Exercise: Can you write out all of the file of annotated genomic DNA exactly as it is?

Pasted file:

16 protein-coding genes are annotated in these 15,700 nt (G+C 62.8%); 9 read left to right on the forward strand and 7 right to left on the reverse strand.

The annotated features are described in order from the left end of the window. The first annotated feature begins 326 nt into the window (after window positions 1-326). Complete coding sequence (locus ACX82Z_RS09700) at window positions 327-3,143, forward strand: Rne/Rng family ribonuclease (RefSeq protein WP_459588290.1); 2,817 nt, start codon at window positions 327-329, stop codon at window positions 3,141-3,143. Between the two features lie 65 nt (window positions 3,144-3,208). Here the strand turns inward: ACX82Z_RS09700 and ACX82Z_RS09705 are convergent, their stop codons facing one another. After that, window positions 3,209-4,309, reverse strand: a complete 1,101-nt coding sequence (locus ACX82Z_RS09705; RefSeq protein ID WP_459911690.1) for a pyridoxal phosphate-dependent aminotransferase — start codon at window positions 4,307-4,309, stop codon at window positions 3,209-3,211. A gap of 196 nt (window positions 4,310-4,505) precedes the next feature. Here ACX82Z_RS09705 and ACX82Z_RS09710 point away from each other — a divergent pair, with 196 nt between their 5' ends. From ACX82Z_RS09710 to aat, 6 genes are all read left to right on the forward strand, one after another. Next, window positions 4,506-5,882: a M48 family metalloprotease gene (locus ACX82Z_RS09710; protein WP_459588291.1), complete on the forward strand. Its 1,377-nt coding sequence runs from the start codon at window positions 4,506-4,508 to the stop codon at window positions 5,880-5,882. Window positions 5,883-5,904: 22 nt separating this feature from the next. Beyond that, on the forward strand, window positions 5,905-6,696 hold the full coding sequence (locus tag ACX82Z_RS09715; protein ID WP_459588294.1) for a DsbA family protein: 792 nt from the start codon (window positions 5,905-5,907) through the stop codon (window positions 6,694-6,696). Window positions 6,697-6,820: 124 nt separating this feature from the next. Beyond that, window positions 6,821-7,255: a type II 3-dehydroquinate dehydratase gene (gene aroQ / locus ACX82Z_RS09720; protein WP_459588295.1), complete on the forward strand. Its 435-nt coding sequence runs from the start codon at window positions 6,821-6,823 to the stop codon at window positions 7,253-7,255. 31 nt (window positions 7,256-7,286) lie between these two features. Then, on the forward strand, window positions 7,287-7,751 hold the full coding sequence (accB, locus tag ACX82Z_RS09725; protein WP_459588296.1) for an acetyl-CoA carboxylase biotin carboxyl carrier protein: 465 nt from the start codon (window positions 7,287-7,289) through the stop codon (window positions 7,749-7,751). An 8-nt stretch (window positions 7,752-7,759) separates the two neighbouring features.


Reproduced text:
16 protein-coding genes are annotated in these 15,700 nt (G+C 62.8%); 9 read left to right on the forward strand and 7 right to left on the reverse strand.

The annotated features are described in order from the left end of the window. The first annotated feature begins 326 nt into the window (after window positions 1-326). Complete coding sequence (locus ACX82Z_RS09700) at window positions 327-3,143, forward strand: Rne/Rng family ribonuclease (RefSeq protein WP_459588290.1); 2,817 nt, start codon at window positions 327-329, stop codon at window positions 3,141-3,143. Between the two features lie 65 nt (window positions 3,144-3,208). Here the strand turns inward: ACX82Z_RS09700 and ACX82Z_RS09705 are convergent, their stop codons facing one another. After that, window positions 3,209-4,309, reverse strand: a complete 1,101-nt coding sequence (locus ACX82Z_RS09705; RefSeq protein ID WP_459911690.1) for a pyridoxal phosphate-dependent aminotransferase — start codon at window positions 4,307-4,309, stop codon at window positions 3,209-3,211. A gap of 196 nt (window positions 4,310-4,505) precedes the next feature. Here ACX82Z_RS09705 and ACX82Z_RS09710 point away from each other — a divergent pair, with 196 nt between their 5' ends. From ACX82Z_RS09710 to aat, 6 genes are all read left to right on the forward strand, one after another. Next, window positions 4,506-5,882: a M48 family metalloprotease gene (locus ACX82Z_RS09710; protein WP_459588291.1), complete on the forward strand. Its 1,377-nt coding sequence runs from the start codon at window positions 4,506-4,508 to the stop codon at window positions 5,880-5,882. Window positions 5,883-5,904: 22 nt separating this feature from the next. Beyond that, on the forward strand, window positions 5,905-6,696 hold the full coding sequence (locus tag ACX82Z_RS09715; protein ID WP_459588294.1) for a DsbA family protein: 792 nt from the start codon (window positions 5,905-5,907) through the stop codon (window positions 6,694-6,696). Window positions 6,697-6,820: 124 nt separating this feature from the next. Beyond that, window positions 6,821-7,255: a type II 3-dehydroquinate dehydratase gene (gene aroQ / locus ACX82Z_RS09720; protein WP_459588295.1), complete on the forward strand. Its 435-nt coding sequence runs from the start codon at window positions 6,821-6,823 to the stop codon at window positions 7,253-7,255. 31 nt (window positions 7,256-7,286) lie between these two features. Then, on the forward strand, window positions 7,287-7,751 hold the full coding sequence (accB, locus tag ACX82Z_RS09725; protein WP_459588296.1) for an acetyl-CoA carboxylase biotin carboxyl carrier protein: 465 nt from the start codon (window positions 7,287-7,289) through the stop codon (window positions 7,749-7,751). An 8-nt stretch (window positions 7,752-7,759) separates the two neighbouring features.